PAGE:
By Arthur Vines
It’s been a hard couple of months. Americans have been stuck at home for the most part, no movies, no social gatherings, restaurants are closed. We’ve been wearing masks if we go into a store (or we should have been). Paychecks aren’t coming in, but the bills never stop. Certain food and household items have been in short supply.
Don’t get me wrong. Of course things could be worse. Certainly Americans have an easy life compared to many in the world, even during the current lockdown. We have running water and electricity. We have access to food and necessities. Just thinking about those who are less fortunate should make us feel better about our own situation.
But right now, many of us are unemployed, we’re broke, worried about bills, afraid for the health of our families, uncertain of the future – all things that we never had to experience before. Americans want to work, we want to pay our bills, we want to earn the “good life” that we’re used to. But we’ve been laid off and locked down. The house payment is due on the first of the month, and we don’t have it. The wolf is at the door. We don’t know what to do. We just want this nightmare to end. We want things to get back to normal.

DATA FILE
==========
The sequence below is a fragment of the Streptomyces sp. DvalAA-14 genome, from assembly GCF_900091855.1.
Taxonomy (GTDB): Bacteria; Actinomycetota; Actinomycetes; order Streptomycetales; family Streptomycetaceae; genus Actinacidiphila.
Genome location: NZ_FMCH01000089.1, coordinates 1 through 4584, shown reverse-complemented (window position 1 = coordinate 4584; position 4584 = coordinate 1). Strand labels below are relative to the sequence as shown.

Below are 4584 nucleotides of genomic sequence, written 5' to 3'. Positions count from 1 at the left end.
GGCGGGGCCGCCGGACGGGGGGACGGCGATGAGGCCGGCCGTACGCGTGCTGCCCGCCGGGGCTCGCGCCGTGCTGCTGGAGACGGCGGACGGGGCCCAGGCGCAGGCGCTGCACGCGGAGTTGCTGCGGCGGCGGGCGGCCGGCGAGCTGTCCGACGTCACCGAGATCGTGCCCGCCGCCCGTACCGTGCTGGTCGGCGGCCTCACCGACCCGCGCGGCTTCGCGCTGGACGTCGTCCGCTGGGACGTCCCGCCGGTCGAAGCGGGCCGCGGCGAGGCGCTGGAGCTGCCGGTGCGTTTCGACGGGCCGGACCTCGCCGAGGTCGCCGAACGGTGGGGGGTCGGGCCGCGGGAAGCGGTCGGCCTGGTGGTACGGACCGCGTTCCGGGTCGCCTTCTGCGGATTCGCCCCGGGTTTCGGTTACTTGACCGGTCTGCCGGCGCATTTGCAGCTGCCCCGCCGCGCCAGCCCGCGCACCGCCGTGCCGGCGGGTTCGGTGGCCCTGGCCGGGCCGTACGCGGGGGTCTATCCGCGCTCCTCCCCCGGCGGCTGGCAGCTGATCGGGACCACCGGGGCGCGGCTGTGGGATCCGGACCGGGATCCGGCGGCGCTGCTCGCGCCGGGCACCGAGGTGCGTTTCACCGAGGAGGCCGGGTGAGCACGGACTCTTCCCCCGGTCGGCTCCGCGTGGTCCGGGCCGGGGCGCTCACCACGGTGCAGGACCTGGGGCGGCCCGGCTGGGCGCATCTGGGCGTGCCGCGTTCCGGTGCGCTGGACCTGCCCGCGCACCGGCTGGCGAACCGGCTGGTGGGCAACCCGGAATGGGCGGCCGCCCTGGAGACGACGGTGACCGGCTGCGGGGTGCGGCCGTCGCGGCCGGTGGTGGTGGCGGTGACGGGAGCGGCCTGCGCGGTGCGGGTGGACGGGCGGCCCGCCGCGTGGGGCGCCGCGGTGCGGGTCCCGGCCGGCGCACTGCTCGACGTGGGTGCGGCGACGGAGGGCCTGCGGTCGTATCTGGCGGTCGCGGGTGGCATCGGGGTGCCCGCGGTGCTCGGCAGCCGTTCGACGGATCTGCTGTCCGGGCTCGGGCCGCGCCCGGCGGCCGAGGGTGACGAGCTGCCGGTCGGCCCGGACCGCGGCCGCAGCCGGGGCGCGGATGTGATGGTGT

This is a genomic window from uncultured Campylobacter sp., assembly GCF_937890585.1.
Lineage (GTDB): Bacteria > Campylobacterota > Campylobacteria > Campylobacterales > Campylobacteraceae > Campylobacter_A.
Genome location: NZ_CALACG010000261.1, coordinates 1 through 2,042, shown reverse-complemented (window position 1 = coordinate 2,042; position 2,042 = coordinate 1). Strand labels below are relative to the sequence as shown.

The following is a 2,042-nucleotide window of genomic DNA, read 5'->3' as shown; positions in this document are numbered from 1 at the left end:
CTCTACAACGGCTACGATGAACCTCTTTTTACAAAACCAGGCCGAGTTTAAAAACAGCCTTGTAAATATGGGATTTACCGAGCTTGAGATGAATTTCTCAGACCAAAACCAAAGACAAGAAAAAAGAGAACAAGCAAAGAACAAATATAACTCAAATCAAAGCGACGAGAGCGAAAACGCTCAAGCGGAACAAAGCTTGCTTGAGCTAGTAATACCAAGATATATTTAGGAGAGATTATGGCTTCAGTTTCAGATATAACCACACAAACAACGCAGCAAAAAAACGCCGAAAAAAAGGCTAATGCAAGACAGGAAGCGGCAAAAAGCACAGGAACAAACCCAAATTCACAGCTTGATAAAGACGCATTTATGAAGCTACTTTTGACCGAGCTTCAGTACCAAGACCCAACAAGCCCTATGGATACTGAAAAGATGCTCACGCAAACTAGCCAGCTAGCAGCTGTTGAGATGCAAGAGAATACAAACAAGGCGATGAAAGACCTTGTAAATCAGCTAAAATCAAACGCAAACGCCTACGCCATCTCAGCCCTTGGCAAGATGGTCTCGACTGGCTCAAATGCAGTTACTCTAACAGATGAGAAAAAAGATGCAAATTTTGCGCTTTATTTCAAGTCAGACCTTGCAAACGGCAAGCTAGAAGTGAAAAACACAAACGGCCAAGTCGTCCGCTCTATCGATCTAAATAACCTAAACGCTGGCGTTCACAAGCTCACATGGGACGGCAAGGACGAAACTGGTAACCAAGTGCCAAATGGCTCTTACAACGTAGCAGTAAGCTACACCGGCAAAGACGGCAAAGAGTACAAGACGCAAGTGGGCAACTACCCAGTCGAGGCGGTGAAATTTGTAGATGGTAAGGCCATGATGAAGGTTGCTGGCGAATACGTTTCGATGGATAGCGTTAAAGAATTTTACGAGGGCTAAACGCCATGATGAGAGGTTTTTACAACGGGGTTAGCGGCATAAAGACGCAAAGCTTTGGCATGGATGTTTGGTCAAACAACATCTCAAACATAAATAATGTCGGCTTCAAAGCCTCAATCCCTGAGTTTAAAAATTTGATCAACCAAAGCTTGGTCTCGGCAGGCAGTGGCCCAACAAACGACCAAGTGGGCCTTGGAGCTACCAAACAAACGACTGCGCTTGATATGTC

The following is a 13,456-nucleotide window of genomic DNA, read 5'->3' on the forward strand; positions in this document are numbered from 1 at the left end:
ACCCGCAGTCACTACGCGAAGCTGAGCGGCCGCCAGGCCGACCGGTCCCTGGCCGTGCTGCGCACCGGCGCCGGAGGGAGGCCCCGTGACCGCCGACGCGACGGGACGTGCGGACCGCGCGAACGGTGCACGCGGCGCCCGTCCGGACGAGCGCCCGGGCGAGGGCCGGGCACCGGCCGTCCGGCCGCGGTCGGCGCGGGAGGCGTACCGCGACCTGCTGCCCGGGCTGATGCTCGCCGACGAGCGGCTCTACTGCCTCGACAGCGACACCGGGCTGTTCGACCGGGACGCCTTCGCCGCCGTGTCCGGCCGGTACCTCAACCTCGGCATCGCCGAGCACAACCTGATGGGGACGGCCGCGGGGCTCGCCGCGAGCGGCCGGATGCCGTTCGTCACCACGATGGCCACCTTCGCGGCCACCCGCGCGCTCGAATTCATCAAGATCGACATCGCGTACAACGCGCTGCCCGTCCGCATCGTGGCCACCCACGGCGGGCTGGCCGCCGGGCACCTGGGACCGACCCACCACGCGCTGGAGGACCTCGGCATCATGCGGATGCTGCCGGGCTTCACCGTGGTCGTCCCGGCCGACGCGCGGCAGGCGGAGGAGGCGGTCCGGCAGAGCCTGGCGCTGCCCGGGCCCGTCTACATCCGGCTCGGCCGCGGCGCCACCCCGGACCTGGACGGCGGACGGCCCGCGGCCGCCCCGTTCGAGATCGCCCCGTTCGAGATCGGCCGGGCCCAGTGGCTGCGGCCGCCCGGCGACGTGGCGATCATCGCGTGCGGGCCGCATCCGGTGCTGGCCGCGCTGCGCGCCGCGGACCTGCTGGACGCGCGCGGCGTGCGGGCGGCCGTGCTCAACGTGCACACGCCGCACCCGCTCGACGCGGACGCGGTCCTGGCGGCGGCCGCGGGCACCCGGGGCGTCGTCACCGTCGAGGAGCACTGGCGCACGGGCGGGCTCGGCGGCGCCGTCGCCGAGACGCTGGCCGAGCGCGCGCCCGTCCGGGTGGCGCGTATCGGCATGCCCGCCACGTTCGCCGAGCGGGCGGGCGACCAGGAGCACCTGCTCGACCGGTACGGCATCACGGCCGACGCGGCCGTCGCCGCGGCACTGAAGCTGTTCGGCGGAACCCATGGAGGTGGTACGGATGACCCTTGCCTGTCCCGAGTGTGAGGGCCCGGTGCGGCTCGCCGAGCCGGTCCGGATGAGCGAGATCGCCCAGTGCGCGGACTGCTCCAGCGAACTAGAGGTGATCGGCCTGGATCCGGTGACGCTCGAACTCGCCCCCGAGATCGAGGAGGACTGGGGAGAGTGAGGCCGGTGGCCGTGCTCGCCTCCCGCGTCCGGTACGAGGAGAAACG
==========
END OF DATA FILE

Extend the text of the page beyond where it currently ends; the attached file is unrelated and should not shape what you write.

But wait – what’s this we’re hearing?
Some states are opening up again. People are at the beach in Florida. Businesses in some states will resume operation soon.
Promising trials of existing medicines for treatment of the virus are underway, apparently with promising results.
Some large American companies converted manufacturing facilities to produce urgently needed medical products, such as masks and ventilators.
The ventilator shortage didn’t get as bad as we feared. NYC is able to share with other locations now.
Doctors are investigating the use of antibodies derived from the blood of recovered patients to treat new patients.
Russia and Egypt have sent medical supplies to the US.
Sweden never issued a stay-at-home order, and they seem to be doing OK.
Scientists are working to develop a vaccine against the virus so we don’t have to go through this again.
A random study in Santa Clara county by Stanford Medical School found that 35 times more people than expected had antibodies against the virus, indicating they had it and recovered, perhaps never realizing they were ill. People with antibodies are probably immune to the virus. Maybe more of us are immune than we thought.
Tests kits are being manufactured right now, and better tests are being developed.
So, even though we’re not quite out of the woods yet, and things aren’t going to be back to normal for a while, stop and look around. Exciting things are happening. Cheer up. Hope is in the air. Hang on just a little bit longer. I think we can see light at the end of the coronavirus tunnel.
Have any ideas for a positive event? Leave a comment. We would love to hear your suggestions!